The Army announced plans Tuesday to establish a “prep course” for potential recruits who fall below the Army’s minimum academic requirements and exceed weight and body fat percentage caps amidst a historic recruiting crisis.
Created in response to a “precipitous” decline in the number of young recruits who meet the Army’s enlistment requirements, the 90-day Future Soldier Preparatory Course pilot program, which begins in August, will help prospective service members lose weight and improve their academic performance, the Army said in a statement. Only 23% of young Americans are eligible to enlist based on weight and educational metrics, according to the Army.
“This course is one of many approaches the Army is taking to invest in America’s young people,” Gen. Paul E. Funk II, commanding general of Training and Doctrine Command, said in the statement. “We have to acknowledge that society has changed and help our youth improve so they can benefit from the training and opportunities that Army service provides.”
The Army has achieved only 50% of its overall recruitment goal of 60,000 soldiers as of July, with just three months to go before the fiscal year ends in October, The Associated Press reported. The recruiting shortfall prompted officials to reduce active and reserve force size projections by 10,000 troops in 2022 and up to an additional 21,000 in 2023.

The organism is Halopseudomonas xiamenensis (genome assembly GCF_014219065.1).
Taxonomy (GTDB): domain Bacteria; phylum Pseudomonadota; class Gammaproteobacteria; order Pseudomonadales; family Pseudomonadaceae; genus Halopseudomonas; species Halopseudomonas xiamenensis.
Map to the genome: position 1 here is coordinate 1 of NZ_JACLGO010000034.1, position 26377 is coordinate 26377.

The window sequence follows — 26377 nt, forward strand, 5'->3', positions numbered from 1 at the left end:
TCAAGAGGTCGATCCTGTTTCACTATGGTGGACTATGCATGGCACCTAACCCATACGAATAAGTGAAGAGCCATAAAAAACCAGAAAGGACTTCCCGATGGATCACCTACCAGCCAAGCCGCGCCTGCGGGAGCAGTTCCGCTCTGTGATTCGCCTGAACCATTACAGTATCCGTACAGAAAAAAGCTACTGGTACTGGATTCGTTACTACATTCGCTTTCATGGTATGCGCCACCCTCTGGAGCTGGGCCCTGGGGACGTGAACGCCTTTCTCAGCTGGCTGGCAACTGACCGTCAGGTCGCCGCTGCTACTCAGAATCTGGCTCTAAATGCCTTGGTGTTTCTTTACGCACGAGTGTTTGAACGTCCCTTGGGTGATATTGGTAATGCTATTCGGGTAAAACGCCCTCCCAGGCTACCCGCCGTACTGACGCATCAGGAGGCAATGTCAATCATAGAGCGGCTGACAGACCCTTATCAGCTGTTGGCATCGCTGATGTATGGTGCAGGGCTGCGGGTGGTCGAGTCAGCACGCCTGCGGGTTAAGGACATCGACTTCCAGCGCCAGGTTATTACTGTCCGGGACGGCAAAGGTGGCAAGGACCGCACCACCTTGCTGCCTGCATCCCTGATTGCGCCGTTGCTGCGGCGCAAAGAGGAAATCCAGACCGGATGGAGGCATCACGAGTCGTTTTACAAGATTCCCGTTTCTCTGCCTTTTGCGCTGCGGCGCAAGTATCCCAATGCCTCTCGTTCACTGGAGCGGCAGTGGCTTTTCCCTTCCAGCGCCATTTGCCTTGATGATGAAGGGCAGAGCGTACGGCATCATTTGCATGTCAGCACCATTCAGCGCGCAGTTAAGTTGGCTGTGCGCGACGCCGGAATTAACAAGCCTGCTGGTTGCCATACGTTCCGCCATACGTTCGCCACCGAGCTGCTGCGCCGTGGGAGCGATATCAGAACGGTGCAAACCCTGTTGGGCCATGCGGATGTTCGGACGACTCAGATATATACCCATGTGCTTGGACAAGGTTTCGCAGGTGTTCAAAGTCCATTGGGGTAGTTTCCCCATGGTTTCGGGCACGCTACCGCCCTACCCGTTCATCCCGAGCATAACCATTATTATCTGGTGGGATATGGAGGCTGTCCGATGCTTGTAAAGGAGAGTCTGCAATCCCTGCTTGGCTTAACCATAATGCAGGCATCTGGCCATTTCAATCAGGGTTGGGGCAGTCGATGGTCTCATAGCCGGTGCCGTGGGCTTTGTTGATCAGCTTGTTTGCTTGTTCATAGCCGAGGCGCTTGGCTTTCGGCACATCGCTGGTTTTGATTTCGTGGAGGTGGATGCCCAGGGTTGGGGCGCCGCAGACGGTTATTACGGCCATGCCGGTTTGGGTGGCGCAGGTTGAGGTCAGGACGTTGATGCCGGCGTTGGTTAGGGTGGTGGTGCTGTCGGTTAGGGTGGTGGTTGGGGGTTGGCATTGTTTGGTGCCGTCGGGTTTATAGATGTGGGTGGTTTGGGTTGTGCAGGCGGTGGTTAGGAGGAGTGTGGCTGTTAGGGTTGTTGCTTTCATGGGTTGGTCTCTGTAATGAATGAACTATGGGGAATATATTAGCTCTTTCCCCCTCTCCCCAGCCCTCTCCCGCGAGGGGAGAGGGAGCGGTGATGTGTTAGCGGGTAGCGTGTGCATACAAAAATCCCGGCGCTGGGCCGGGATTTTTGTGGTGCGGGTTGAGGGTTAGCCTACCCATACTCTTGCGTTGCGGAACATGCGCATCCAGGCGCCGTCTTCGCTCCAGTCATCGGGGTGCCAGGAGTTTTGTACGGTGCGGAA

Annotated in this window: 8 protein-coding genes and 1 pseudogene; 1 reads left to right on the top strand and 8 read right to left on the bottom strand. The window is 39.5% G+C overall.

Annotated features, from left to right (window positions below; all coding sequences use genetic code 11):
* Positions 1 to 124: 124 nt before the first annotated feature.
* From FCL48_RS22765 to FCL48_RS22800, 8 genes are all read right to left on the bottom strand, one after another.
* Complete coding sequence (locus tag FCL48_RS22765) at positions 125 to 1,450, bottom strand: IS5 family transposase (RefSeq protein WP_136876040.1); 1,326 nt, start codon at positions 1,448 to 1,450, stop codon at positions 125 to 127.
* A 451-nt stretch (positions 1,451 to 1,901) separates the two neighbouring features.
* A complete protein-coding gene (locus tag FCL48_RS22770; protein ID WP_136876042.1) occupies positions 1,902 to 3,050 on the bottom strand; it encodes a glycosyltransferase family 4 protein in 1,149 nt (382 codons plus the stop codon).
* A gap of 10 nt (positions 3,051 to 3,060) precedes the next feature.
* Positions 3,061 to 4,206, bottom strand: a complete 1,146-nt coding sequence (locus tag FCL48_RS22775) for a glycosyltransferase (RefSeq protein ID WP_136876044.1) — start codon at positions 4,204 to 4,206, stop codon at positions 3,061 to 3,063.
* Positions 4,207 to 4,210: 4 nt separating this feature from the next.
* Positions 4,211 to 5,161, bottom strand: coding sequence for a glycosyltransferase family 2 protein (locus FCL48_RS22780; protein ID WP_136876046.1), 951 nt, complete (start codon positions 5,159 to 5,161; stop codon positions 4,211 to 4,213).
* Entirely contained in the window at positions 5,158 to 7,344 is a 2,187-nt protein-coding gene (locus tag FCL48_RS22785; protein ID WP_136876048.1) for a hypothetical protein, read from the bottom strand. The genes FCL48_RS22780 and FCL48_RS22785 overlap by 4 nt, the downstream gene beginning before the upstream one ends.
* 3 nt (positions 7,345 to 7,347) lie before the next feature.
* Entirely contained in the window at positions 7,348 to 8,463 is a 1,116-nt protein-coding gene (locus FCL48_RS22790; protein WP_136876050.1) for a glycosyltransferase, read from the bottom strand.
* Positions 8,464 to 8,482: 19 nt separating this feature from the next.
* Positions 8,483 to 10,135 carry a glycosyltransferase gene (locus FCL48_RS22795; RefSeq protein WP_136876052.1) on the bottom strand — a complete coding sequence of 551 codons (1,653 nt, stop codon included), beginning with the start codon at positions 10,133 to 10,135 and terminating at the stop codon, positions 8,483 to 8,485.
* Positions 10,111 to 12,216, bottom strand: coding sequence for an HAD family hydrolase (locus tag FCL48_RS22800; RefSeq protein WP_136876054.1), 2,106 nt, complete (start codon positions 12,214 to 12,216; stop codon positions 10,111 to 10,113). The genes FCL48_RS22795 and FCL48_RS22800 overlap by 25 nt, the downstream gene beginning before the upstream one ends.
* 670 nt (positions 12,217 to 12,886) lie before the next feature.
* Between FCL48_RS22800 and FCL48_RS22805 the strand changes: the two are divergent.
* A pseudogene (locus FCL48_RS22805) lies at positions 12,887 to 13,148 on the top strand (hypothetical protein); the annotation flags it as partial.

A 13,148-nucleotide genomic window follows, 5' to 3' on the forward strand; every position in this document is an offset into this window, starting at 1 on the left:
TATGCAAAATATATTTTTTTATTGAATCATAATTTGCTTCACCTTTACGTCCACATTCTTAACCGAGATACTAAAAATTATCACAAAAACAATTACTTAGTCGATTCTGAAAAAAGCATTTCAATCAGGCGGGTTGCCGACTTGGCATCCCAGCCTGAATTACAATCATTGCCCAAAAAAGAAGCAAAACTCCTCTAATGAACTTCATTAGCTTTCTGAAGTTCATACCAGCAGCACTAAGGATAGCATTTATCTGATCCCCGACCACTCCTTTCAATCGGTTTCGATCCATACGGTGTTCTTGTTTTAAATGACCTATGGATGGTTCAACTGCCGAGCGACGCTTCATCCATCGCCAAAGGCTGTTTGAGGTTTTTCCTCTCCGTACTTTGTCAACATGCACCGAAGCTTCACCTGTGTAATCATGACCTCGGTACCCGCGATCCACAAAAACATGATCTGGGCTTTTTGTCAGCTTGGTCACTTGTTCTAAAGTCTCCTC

Worsening obesity and declining scores on the Armed Forces Qualification Test (AFQT) inspired the prep course, Army officials said Tuesday, according to Army Times.
Recruits still have to pass the gender-neutral Occupational Physical Assessment Test (OPAT) before entering the prep course, the Army said. Recruits who finish body fat composition between 2% and 6% higher than the accession standards will transfer into the prep course.
During the 90-day prep course, trainees will be tested every three weeks and, if they meet the required standards, will automatically ship to basic training afterward, the Army said.
“We’ll take a holistic health and fitness approach, exposing these trainees to diet, exercise, resilience and reflection while they’re here,” post commander Brig. Gen. Patrick Michaelis told Army Times.
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The program has two tracks, one for physical fitness and the other for educational assistance to boost scores on the AFQT, according to the Army. AFQT scores have declined 9% since the beginning of the COVID-19 pandemic, Lt. Gen. Maria Gervais said.
After exploring various explanations for the recruiting decline, including a disinterested youth market, the COVID-19 pandemic and competition with the private sector, Army leaders discovered the test score deadline was slicing off possible recruits, Gervais said. (RELATED: The Army Has Approved Just 20 Permanent Religious Vaccine Exemptions Out Of Thousands Of Requests)
Army leaders said they would not reduce standards to increase enlistment. In July, the Army scrapped an initiative allowing applicants to waive the high school diploma or GED requirements as a way to boost recruitment, just a week after announcing the plan.
Military and civilian instructors would focus on “teaching” students rather than subjecting them to the harsher treatment experienced at basic training, said Michaelis.
The program will cost $4 million in 2022, according to Federal News Network.
The Army did not respond to the Daily Caller News Foundation’s request for comment.
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